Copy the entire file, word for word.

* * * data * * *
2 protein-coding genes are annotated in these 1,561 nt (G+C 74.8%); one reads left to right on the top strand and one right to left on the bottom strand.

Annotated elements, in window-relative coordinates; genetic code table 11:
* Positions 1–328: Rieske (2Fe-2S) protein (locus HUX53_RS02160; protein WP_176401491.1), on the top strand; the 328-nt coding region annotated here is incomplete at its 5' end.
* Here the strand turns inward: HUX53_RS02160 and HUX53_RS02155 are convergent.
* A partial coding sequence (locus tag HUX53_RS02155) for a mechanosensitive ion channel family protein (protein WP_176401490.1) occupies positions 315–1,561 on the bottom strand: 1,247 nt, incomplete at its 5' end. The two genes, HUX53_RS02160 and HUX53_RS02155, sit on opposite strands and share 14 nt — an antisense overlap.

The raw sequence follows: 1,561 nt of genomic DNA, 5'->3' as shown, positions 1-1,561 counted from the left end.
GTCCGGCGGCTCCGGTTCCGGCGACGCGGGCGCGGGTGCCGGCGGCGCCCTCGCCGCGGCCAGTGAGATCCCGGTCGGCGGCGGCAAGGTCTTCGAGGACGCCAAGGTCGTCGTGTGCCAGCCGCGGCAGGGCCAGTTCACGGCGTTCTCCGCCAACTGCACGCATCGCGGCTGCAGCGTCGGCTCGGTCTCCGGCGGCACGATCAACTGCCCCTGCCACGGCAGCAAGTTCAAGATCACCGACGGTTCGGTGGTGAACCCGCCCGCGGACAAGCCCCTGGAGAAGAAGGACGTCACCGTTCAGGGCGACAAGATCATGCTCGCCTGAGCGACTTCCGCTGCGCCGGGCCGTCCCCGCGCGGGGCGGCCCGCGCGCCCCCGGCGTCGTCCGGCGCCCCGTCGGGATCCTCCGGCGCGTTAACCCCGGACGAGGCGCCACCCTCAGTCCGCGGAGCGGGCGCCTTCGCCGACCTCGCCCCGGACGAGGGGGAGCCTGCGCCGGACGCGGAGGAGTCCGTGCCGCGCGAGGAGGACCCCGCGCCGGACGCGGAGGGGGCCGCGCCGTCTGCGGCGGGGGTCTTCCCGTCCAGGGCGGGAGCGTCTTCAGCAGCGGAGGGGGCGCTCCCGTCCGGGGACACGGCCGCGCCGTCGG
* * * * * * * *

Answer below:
2 protein-coding genes are annotated in these 1,561 nt (G+C 74.8%); one reads left to right on the top strand and one right to left on the bottom strand.

Annotated elements, in window-relative coordinates; genetic code table 11:
* Positions 1–328: Rieske (2Fe-2S) protein (locus HUX53_RS02160; protein WP_176401491.1), on the top strand; the 328-nt coding region annotated here is incomplete at its 5' end.
* Here the strand turns inward: HUX53_RS02160 and HUX53_RS02155 are convergent.
* A partial coding sequence (locus tag HUX53_RS02155) for a mechanosensitive ion channel family protein (protein WP_176401490.1) occupies positions 315–1,561 on the bottom strand: 1,247 nt, incomplete at its 5' end. The two genes, HUX53_RS02160 and HUX53_RS02155, sit on opposite strands and share 14 nt — an antisense overlap.

The raw sequence follows: 1,561 nt of genomic DNA, 5'->3' as shown, positions 1-1,561 counted from the left end.
GTCCGGCGGCTCCGGTTCCGGCGACGCGGGCGCGGGTGCCGGCGGCGCCCTCGCCGCGGCCAGTGAGATCCCGGTCGGCGGCGGCAAGGTCTTCGAGGACGCCAAGGTCGTCGTGTGCCAGCCGCGGCAGGGCCAGTTCACGGCGTTCTCCGCCAACTGCACGCATCGCGGCTGCAGCGTCGGCTCGGTCTCCGGCGGCACGATCAACTGCCCCTGCCACGGCAGCAAGTTCAAGATCACCGACGGTTCGGTGGTGAACCCGCCCGCGGACAAGCCCCTGGAGAAGAAGGACGTCACCGTTCAGGGCGACAAGATCATGCTCGCCTGAGCGACTTCCGCTGCGCCGGGCCGTCCCCGCGCGGGGCGGCCCGCGCGCCCCCGGCGTCGTCCGGCGCCCCGTCGGGATCCTCCGGCGCGTTAACCCCGGACGAGGCGCCACCCTCAGTCCGCGGAGCGGGCGCCTTCGCCGACCTCGCCCCGGACGAGGGGGAGCCTGCGCCGGACGCGGAGGAGTCCGTGCCGCGCGAGGAGGACCCCGCGCCGGACGCGGAGGGGGCCGCGCCGTCTGCGGCGGGGGTCTTCCCGTCCAGGGCGGGAGCGTCTTCAGCAGCGGAGGGGGCGCTCCCGTCCGGGGACACGGCCGCGCCGTCGG